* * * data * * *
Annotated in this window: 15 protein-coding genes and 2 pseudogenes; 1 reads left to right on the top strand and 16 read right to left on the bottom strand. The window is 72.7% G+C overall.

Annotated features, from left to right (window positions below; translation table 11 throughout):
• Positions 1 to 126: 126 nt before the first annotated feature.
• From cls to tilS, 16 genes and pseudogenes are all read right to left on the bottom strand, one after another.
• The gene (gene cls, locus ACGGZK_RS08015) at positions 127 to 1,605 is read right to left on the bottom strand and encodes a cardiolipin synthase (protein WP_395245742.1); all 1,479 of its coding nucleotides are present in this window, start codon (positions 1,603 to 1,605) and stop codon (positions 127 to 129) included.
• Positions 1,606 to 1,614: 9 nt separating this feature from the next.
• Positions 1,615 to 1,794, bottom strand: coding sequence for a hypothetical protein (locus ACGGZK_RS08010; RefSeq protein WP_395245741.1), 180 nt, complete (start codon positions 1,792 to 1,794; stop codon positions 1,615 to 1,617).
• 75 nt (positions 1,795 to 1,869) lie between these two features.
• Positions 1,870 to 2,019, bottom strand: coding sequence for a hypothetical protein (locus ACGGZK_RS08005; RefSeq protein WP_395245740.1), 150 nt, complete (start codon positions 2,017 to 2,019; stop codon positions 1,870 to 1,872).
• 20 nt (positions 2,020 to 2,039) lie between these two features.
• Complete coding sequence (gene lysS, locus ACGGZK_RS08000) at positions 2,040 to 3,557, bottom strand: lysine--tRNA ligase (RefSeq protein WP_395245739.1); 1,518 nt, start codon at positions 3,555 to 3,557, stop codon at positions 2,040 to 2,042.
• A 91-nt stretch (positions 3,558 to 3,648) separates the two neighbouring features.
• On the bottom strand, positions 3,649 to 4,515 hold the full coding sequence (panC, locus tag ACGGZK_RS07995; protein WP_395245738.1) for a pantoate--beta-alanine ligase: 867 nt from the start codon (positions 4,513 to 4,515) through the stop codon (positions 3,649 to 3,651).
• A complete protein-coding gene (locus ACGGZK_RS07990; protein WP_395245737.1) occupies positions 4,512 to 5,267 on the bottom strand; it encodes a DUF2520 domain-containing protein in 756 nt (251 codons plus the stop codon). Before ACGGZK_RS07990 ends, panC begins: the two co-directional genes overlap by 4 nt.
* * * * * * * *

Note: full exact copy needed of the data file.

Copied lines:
Annotated in this window: 15 protein-coding genes and 2 pseudogenes; 1 reads left to right on the top strand and 16 read right to left on the bottom strand. The window is 72.7% G+C overall.

Annotated features, from left to right (window positions below; translation table 11 throughout):
• Positions 1 to 126: 126 nt before the first annotated feature.
• From cls to tilS, 16 genes and pseudogenes are all read right to left on the bottom strand, one after another.
• The gene (gene cls, locus ACGGZK_RS08015) at positions 127 to 1,605 is read right to left on the bottom strand and encodes a cardiolipin synthase (protein WP_395245742.1); all 1,479 of its coding nucleotides are present in this window, start codon (positions 1,603 to 1,605) and stop codon (positions 127 to 129) included.
• Positions 1,606 to 1,614: 9 nt separating this feature from the next.
• Positions 1,615 to 1,794, bottom strand: coding sequence for a hypothetical protein (locus ACGGZK_RS08010; RefSeq protein WP_395245741.1), 180 nt, complete (start codon positions 1,792 to 1,794; stop codon positions 1,615 to 1,617).
• 75 nt (positions 1,795 to 1,869) lie between these two features.
• Positions 1,870 to 2,019, bottom strand: coding sequence for a hypothetical protein (locus ACGGZK_RS08005; RefSeq protein WP_395245740.1), 150 nt, complete (start codon positions 2,017 to 2,019; stop codon positions 1,870 to 1,872).
• 20 nt (positions 2,020 to 2,039) lie between these two features.
• Complete coding sequence (gene lysS, locus ACGGZK_RS08000) at positions 2,040 to 3,557, bottom strand: lysine--tRNA ligase (RefSeq protein WP_395245739.1); 1,518 nt, start codon at positions 3,555 to 3,557, stop codon at positions 2,040 to 2,042.
• A 91-nt stretch (positions 3,558 to 3,648) separates the two neighbouring features.
• On the bottom strand, positions 3,649 to 4,515 hold the full coding sequence (panC, locus tag ACGGZK_RS07995; protein WP_395245738.1) for a pantoate--beta-alanine ligase: 867 nt from the start codon (positions 4,513 to 4,515) through the stop codon (positions 3,649 to 3,651).
• A complete protein-coding gene (locus ACGGZK_RS07990; protein WP_395245737.1) occupies positions 4,512 to 5,267 on the bottom strand; it encodes a DUF2520 domain-containing protein in 756 nt (251 codons plus the stop codon). Before ACGGZK_RS07990 ends, panC begins: the two co-directional genes overlap by 4 nt.